Ap. Us pd. 7
Marbury vs. Madison (1803):
On the final of his presidency, John Adams named forty-two justices of the peace and sixteen new circuit court justices for the District of Columbia with the “Midnight Appointments”. “The Midnight Appointments” were an attempt by the Federalists to take control of the federal judiciary prior to Thomas Jefferson taking office.
The commissions were signed by President Adams and sealed by acting Secretary of State John Marshall (who later became Chief Justice of the Supreme Court and author of this opinion), but they were not delivered before the termination of Adams’s presidency. Thomas Jefferson refused to honor the commissions, claiming that they were invalid because they had not been delivered by the end of Adams’s term.
In the case of Marbury v Madison, the actual suit was William Marbury applying to the Supreme Court of the United States to compel James Madison, Jefferson’s Secretary of State, to deliver the commissions.
The constitutional issue present in the case was whether or not the Supreme Court had the authority to review acts of Congress and determine whether or not they are unconstitutional, making them void. The other Constitutional issue in the case was whether or not Congress can expand the scope the Supreme Court’s original jurisdiction beyond that which is defined in Article III of the Constitution.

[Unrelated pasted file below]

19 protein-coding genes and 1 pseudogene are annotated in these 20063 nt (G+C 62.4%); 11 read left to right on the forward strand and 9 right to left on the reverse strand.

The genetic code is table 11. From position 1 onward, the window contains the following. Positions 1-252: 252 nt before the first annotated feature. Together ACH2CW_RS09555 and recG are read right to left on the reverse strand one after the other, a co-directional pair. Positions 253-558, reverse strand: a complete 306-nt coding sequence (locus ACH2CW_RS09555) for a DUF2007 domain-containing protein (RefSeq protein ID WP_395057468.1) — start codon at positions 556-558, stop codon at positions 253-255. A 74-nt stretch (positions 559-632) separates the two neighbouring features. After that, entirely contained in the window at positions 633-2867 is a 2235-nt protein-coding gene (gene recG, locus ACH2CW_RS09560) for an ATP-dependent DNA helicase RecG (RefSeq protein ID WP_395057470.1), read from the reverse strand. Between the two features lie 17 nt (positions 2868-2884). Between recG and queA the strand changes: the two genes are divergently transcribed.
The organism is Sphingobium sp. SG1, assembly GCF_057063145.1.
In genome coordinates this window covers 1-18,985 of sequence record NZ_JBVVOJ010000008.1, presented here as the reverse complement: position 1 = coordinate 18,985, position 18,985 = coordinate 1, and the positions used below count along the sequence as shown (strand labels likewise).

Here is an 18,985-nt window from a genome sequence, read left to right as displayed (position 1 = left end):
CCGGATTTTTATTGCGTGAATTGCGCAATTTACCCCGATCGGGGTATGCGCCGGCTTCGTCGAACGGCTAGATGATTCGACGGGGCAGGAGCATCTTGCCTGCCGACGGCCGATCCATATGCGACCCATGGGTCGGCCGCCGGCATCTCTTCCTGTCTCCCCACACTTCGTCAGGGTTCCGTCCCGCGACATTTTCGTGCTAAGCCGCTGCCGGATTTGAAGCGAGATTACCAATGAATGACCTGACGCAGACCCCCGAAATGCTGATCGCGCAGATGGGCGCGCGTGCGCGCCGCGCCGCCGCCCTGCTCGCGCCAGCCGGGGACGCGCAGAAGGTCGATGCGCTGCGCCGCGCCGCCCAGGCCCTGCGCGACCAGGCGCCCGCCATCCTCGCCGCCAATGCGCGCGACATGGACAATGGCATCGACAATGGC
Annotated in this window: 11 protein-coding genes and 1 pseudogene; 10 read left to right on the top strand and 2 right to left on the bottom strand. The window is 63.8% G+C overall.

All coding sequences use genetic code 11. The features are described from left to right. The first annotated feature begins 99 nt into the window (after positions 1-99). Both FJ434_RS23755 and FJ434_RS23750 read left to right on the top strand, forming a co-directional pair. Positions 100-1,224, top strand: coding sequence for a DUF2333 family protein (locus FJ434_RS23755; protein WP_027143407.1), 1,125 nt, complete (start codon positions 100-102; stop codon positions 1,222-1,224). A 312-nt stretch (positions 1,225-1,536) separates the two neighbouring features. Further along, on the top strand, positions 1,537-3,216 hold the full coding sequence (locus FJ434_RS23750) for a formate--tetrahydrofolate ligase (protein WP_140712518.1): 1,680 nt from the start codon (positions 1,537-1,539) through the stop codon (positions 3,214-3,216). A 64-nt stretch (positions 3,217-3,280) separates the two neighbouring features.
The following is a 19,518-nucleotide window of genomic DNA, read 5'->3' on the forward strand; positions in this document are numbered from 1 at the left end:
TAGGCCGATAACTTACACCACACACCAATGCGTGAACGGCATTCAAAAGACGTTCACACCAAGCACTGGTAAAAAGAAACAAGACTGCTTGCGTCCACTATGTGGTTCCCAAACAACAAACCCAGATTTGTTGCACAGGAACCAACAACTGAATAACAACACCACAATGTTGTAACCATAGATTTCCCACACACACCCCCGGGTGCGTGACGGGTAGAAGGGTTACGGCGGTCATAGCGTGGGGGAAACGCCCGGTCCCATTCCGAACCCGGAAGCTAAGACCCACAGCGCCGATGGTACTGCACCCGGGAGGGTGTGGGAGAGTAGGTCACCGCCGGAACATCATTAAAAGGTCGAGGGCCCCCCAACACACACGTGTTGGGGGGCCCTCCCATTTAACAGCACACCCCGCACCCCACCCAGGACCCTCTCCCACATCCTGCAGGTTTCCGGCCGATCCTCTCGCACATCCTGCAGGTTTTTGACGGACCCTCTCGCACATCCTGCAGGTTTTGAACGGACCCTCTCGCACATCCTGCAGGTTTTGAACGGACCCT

The court’s Ruling was actually somewhat mixed. The court ruled that Marbury did have right to the commissions because the order would go into effect when Adams signed the papers. This was so because he was still in power when he signed them. The also ruled that Congress did not have the power to expand the original jurisdiction of Supreme Court beyond that which is specified in Article III of the Constitution. Their reasoning behind this was that the Constitution states “the Supreme Court shall have original jurisdiction in all cases affecting ambassadors,